Adegbile's Rejection Outrages Civil Rights Leaders
James Wright | 3/7/2014, 9:57 a.m.
Civil rights leaders are disappointed by the U.S. Senate's failure to confirm Debo Adegbile, President Obama's pick for assistant attorney general for civil rights.
The Senate blocked Adegbile's confirmation, 52-47, on Wednesday with the help of a few Democratic senators.
Adegbile's work as an attorney with the NAACP Legal Defense Fund and his defense of controversial journalist and convicted murderer Mumia Abu Jamal likely sealed his fate, some political analysts say.
Lorraine C. Miller, the NAACP interim president and chief executive officer, is outraged by the Senate's action.
"The president offered the best and most qualified candidate for this position," Miller said. "Mr. Adegbile's record and accomplishments as a leading civil rights attorney are unparalleled. He is an unwavering defender of the Constitution of the United States and has worked tirelessly to ensure that the rights it confers on its citizens are applied equally to all."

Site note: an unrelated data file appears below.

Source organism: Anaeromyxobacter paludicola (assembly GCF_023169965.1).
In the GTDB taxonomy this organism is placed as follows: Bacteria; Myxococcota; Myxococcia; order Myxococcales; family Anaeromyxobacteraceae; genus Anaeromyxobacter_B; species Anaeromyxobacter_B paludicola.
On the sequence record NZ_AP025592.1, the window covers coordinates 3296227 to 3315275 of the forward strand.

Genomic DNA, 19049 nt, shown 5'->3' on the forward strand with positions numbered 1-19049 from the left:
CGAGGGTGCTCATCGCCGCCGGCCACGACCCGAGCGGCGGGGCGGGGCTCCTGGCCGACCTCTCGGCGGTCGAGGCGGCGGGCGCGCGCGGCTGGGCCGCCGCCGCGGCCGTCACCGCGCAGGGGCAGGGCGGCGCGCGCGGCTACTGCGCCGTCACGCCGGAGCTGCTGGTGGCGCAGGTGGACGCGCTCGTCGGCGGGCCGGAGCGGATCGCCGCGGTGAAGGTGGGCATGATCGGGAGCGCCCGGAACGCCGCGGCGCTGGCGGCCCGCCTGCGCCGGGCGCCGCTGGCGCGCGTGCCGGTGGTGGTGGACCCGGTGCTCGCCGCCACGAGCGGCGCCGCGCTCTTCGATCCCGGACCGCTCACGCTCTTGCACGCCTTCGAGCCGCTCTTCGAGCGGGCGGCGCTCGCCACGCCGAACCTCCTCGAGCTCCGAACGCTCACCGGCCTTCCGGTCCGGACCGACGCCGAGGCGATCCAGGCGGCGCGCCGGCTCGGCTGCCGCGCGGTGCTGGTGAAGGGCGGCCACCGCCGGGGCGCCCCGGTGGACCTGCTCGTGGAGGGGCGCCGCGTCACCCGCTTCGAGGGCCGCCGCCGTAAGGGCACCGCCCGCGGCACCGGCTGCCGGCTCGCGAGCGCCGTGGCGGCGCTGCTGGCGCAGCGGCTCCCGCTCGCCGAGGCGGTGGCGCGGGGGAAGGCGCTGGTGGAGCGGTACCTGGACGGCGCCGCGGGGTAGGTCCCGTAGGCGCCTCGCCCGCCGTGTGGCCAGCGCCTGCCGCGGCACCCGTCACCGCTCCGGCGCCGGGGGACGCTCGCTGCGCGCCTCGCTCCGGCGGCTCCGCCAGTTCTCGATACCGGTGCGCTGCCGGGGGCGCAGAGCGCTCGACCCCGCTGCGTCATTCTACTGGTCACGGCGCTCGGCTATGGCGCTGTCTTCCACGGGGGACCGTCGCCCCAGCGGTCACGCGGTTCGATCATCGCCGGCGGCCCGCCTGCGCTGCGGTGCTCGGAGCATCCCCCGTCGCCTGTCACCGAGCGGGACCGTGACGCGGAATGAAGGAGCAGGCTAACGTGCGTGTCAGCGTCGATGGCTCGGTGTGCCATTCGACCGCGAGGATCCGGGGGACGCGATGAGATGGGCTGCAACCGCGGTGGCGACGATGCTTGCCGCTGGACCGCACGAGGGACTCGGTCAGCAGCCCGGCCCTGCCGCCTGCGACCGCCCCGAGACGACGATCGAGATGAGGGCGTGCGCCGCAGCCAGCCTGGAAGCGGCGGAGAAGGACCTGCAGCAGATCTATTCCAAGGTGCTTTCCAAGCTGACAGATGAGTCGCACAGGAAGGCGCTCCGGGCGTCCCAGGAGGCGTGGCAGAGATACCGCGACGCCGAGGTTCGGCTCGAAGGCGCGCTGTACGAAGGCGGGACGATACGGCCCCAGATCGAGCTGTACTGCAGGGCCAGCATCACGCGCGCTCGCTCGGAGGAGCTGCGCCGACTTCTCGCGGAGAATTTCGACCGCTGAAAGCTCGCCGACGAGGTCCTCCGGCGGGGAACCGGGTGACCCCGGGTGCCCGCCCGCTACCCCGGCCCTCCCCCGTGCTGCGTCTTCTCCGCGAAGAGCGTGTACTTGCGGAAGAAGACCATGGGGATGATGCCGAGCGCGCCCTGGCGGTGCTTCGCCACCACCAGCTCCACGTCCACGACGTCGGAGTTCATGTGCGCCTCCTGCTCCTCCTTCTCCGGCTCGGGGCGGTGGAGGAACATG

The Rev. Al Sharpton, the president and chief executive officer of the National Action Network, agreed, calling the Senate's action "a smack in the face of all Americans."
"It is also a betrayal to those of us that see civil rights legal work as a credible and patriotic duty to those that practice law in this country," Sharpton said. "This vote, not only denies Americans a qualified civil rights chief in the Justice Department, it also says that if you work for a civil rights legal organization and engage in cases deemed controversial that you are disqualified from high level public service."